Expression of cyclin D1 in human head and neck cancer cell lines. Western blot analysis revealed relatively high levels of cyclin D1 expression in all 6 cell lines examined. The TU138 cell line was chosen for antisense cyclin D1 transfection. Actin was the control for equal loading.
Western blot analysis. There was an 18% to 62% decrease of the cyclin D1 protein level in the antisense cyclin D1 transfected clones 138as1, 138as2, and 138as4 in comparison with TU138 and the vector-only transfected clones 138VC1 and 138VC2. Actin was the control for equal loading.
Northern blot analysis. There was a reduction of the endogenous cyclin D1 message (4.5 kilobases [kb]) in the antisense transfected clones. The antisense message (1.3 kb) was also detected in clones 138as2 and 138as4. Glyceraldehyde-3′ phosphate dehydrogenase (GAPDH) was the control for equal loading.
Top, In vitro proliferation of the antisense cyclin D1 transfectants. Triplicate cultures of TU138, vector-only transfected clone (138VC1), and antisense cyclin D1 transfected clones (138as1 and 138as4) were cultured in 10% fetal bovine serum. Bottom, Flow cytometry profiles: In the cell line transfected with antisense cyclin D1 (138as4), the percentage of cells in the G1 phase was greater and the percentage of the cells in the S phase was less than in the parental TU138 cell line.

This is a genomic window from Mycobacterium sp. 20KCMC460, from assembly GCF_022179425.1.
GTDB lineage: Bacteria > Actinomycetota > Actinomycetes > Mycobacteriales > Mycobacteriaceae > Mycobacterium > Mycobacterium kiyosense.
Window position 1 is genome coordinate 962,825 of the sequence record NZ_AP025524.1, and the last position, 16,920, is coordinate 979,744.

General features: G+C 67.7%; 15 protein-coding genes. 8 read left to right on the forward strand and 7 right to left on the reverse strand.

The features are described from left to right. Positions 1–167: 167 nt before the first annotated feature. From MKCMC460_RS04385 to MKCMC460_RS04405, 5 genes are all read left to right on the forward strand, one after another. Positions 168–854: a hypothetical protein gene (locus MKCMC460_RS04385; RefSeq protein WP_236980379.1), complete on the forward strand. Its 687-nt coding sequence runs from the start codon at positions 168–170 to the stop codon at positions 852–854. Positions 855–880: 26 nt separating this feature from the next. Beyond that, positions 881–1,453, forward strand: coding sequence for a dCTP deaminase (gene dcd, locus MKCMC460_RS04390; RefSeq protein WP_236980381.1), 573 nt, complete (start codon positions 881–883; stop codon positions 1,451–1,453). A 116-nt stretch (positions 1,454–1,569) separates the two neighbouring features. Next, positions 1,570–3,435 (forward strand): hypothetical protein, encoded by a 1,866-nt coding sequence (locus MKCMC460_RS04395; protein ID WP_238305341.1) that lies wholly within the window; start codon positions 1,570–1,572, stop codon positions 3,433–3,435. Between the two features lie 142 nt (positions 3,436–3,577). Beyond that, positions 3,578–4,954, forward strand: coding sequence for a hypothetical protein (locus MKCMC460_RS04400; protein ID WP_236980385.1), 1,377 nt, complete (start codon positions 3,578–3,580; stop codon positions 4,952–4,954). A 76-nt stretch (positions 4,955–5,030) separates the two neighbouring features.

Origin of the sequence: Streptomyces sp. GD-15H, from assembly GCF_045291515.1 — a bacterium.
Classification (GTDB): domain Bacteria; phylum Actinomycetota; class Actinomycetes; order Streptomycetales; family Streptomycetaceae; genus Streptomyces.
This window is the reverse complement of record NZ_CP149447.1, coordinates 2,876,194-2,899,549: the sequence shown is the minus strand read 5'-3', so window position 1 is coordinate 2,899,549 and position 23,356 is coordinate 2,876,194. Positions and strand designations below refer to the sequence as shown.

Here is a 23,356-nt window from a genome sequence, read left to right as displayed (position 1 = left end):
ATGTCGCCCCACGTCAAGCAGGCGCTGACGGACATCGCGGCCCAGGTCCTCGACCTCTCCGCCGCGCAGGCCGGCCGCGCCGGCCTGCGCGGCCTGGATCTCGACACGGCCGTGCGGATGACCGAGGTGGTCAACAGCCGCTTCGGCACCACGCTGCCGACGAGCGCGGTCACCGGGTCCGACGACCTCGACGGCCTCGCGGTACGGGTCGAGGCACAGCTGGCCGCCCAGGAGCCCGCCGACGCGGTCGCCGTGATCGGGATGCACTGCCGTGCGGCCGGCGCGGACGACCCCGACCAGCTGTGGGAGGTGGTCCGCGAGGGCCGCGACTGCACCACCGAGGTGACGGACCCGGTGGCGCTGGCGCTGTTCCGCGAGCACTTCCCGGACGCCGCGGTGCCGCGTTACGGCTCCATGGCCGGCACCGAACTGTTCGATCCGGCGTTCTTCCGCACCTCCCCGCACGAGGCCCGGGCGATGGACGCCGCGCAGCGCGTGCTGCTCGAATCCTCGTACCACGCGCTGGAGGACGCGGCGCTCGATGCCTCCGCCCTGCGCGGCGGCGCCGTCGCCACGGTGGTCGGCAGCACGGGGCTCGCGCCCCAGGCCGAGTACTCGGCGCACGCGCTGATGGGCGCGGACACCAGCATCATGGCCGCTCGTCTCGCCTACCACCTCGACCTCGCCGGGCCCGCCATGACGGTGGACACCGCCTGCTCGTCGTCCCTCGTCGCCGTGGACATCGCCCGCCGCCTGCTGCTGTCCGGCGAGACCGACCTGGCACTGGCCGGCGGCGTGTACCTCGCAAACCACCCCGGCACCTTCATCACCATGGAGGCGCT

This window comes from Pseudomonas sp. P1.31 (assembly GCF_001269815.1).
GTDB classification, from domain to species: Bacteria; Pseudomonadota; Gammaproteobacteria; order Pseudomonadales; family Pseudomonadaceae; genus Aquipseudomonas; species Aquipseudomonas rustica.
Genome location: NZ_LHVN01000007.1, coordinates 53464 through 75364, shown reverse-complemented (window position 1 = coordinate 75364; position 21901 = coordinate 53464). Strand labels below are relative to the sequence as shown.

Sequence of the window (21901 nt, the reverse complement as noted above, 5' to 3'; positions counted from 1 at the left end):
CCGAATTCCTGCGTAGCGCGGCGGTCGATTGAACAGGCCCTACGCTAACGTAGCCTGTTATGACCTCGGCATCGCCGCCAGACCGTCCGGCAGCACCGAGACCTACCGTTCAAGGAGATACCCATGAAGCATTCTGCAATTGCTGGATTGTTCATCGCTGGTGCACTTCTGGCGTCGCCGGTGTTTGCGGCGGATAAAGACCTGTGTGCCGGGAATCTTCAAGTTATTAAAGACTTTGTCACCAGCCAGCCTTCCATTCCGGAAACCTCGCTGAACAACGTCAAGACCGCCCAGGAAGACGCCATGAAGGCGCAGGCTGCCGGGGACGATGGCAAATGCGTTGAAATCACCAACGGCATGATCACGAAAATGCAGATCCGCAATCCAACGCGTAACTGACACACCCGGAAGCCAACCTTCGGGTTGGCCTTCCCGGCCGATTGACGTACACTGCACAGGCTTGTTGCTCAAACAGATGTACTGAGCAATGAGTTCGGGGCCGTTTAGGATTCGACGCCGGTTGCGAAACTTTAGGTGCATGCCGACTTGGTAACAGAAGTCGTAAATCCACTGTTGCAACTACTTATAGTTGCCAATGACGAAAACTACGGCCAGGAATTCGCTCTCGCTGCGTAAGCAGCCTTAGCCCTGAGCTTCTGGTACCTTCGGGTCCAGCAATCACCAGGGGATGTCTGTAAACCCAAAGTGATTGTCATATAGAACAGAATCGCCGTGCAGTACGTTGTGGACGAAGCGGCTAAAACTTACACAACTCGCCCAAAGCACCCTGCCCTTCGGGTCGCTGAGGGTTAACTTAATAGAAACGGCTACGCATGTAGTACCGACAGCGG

Effect of antisense cyclin D1 transfection on in vivo tumorigenicity. Dorsal flank sites were injected with parental TU138 or vector control transfected (138VC1) cells and developed tumors within 1 week. Sites injected with antisense cyclin D1 transfected cells (138as1 or 138as4) developed only 2- to 3-mm nodules. Ruler is in centimeters.
Sensitivity to cisplatin of antisense cyclin D1 transfected clones (138as1 and 138as4) and vector-only transfected clone (138VC1), expressed as cell viability compared with nontreated control cells. Cells were exposed to cisplatin (0.01-1000 µmol/L) for 24 hours, washed twice with phosphate-buffered saline, and then incubated in regular medium (Dulbecco modified Eagle medium–Ham F12 medium supplemented with 10% fetal bovine calf serum) for another 48 hours. Experiments were repeated twice in quadruplicate.
Nakashima T, Clayman GL. Antisense Inhibition of Cyclin D1 in Human Head and Neck Squamous Cell Carcinoma. Arch Otolaryngol Head Neck Surg. 2000;126(8):957-961. doi:10.1001/archotol.126.8.957